today walked along plymouth breakwater (it protects plymouth sound/anchorages). not interested in plymouth rock, settler colonial myths, or all the pilgrim museums/statues but enjoyed walking along jenney pond all the way to the grist mill. this area is beautiful no doubt, but the blue lives matter flags are disturbing. the arrival of the colonizers is commemorated endlessly with no mention of the indigenous peoples who lived/live here and own this magnificent land. this historical narrative needs to be corrected. we know better.
staying at a house built in 1684 in plymouth’s historic center. it’s filled with antiques and its verdant backyard leans gently into the brook that powers the jenney grist mill. long walk downtown and dinner at su casa for some baja cuisine.
took the old king’s highway (which used to be a native american trail) from barnstable to sandwich (at 381 years, the oldest town in cape cod). walked around its historic district all the way to dexter grist mill (1637) which can still grind corn. the town is full of flowers.
cape cod salt water taffy, sunset at parker river beach in yarmouth, and then dinner at the waterfront restaurant (lighthouse inn).
swan pond boardwalk (a bog or wetland that has accumulated peat, a deposit of dead plant material/mosses), downtown hyannis, and sunset on seaview beach.
stunning views from the bass hole boardwalk, yarmouth port, massachusetts. the vivid greens and their mischievous interplay with sand and water remind me of iceland. a gorgeous sunny day too.
very early morning in yarmouth, massachusetts. walked along two beaches: seaview beach and parker river beach. both just a few minutes walk from where we are staying. the atlantic ocean is beautiful.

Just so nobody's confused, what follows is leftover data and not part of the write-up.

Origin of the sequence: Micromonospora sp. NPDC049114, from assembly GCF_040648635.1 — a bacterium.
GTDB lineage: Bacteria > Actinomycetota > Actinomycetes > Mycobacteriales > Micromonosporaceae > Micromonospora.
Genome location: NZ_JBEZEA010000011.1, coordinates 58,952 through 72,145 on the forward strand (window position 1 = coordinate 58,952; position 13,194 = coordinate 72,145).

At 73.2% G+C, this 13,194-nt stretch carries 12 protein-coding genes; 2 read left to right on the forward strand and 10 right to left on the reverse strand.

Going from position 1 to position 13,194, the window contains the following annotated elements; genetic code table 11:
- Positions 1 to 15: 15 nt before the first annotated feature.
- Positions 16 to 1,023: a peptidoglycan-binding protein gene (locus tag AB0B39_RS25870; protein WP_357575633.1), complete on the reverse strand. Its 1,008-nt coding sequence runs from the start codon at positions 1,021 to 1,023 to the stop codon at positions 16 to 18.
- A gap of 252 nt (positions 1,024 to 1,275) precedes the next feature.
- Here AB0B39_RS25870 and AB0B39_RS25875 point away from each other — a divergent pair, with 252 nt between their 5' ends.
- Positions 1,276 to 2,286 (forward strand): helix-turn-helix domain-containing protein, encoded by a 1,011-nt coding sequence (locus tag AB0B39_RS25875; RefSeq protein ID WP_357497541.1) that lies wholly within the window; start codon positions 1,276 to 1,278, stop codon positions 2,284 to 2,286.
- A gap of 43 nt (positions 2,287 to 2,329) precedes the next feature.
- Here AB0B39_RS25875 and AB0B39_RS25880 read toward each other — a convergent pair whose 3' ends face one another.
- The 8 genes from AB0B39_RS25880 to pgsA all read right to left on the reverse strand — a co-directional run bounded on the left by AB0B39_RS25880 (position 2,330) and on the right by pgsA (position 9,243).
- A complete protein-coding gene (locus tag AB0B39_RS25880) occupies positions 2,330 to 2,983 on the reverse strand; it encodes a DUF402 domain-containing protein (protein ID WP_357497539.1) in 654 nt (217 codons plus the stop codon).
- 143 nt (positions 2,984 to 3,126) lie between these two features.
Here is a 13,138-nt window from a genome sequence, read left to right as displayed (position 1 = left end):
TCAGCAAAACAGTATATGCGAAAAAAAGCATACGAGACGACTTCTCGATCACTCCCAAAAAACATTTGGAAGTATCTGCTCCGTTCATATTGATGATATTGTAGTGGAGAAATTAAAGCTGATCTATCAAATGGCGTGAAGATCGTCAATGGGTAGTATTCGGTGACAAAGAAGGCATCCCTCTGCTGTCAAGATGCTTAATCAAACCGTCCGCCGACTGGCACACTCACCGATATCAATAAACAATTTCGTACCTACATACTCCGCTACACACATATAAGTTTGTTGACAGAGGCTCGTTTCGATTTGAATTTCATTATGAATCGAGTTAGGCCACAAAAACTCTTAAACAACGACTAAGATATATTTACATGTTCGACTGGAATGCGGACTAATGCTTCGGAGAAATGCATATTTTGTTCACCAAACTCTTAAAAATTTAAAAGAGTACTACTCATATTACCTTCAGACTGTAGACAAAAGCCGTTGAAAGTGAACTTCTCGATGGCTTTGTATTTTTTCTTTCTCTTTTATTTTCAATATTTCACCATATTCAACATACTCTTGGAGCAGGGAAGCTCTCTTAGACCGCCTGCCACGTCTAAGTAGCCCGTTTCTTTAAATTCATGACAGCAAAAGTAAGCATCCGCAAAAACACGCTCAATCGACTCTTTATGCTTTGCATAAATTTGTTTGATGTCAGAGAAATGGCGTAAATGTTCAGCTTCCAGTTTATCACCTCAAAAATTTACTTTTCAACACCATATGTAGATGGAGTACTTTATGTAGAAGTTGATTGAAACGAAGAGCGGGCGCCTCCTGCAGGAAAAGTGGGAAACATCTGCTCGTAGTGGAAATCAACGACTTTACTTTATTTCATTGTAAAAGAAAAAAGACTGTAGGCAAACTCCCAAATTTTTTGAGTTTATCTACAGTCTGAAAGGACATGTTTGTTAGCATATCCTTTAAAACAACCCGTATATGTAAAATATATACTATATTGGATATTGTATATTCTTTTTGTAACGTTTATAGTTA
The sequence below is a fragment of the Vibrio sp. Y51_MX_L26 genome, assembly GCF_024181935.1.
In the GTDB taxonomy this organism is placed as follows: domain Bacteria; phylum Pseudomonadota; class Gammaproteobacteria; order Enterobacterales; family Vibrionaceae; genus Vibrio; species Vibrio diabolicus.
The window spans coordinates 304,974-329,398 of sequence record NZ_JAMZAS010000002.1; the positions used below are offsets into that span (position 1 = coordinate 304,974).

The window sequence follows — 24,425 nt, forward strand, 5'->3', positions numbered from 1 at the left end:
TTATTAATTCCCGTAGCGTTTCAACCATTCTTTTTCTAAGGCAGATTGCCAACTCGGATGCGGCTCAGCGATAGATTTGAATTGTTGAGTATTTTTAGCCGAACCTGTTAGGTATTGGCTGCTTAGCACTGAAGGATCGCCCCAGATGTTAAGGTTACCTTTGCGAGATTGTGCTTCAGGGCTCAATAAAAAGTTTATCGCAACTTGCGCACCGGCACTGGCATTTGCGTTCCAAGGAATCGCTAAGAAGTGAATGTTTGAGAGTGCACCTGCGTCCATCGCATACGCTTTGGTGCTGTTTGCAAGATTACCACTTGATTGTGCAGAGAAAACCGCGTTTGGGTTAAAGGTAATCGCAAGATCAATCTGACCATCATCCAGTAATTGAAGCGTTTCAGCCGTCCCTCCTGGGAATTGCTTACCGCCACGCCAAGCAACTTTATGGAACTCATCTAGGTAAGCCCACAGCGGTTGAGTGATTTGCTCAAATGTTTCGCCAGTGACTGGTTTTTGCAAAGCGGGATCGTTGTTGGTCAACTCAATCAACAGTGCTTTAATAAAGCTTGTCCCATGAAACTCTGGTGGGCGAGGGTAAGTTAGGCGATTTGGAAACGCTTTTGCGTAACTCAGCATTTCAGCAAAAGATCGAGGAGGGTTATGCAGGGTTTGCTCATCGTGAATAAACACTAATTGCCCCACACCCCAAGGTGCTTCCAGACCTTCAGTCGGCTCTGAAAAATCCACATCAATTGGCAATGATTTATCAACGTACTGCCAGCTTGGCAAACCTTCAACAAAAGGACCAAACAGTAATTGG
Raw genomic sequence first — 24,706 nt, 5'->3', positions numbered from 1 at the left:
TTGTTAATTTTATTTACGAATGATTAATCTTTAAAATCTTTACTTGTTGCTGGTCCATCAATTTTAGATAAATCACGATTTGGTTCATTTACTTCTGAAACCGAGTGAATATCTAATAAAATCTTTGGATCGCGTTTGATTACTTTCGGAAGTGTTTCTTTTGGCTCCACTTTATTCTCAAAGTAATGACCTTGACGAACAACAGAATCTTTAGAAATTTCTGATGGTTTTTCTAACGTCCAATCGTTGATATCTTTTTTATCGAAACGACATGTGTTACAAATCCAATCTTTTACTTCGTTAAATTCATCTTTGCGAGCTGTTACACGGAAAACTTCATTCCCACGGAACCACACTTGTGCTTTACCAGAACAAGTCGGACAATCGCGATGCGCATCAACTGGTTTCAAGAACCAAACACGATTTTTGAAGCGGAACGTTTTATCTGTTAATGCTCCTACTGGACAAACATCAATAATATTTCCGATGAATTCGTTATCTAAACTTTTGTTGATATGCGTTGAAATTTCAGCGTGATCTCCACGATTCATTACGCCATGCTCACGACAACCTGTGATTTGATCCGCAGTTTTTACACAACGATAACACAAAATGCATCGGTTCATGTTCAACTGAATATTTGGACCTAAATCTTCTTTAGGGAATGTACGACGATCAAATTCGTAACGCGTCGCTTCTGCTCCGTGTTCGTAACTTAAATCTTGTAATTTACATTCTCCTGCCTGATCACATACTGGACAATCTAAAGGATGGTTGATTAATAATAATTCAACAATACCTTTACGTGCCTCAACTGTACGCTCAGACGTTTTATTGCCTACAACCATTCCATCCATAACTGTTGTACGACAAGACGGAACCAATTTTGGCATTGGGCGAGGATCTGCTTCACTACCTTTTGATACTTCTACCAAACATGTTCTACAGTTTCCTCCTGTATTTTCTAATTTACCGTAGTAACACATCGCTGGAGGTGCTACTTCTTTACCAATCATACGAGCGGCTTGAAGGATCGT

with my brother’s and sister’s families in new jersey, for my brother’s birthday. a lovely get together mashallah. love u all!
Language is important. It can help us clarify our thinking, by crystallizing ideas and making grounded analysis possible, or it can befuddle, disorient, and completely disengage with reality – not only our own but also that of our human family. I will try to be as clear as possible in this post.
I agree with Mary Adams that it’s good Brighton is being exposed for what it is. I have heard stories about how hard it is for Black kids at the town’s high school and how they’re frequently harassed by police, so I never understood the charms of Brighton’s so-called success with diversity.
It’s unfortunate that this unravelling of the Brighton myth is happening at the expense of Robin Wilt, the only Black woman on their town board. She is being persecuted by a large (and extremely loud) portion of Brighton’s Jewish community for posting a picture with Linda Sarsour and saying the words, “Free Palestine.”
That Linda and Robin are both women of color is no accident. Zionism is a European, ethnonational, Jewish-supremacist ideology. How is it supposed to treat people of color or women for that matter?
Amidst all the brouhaha and surreal accusations, the word “indigeneity” has been thrown around by Robin’s attackers. It’s also incorporated into some of the softer liberal Zionist discourse coming from people who support Robin. So let’s be linguistically precise.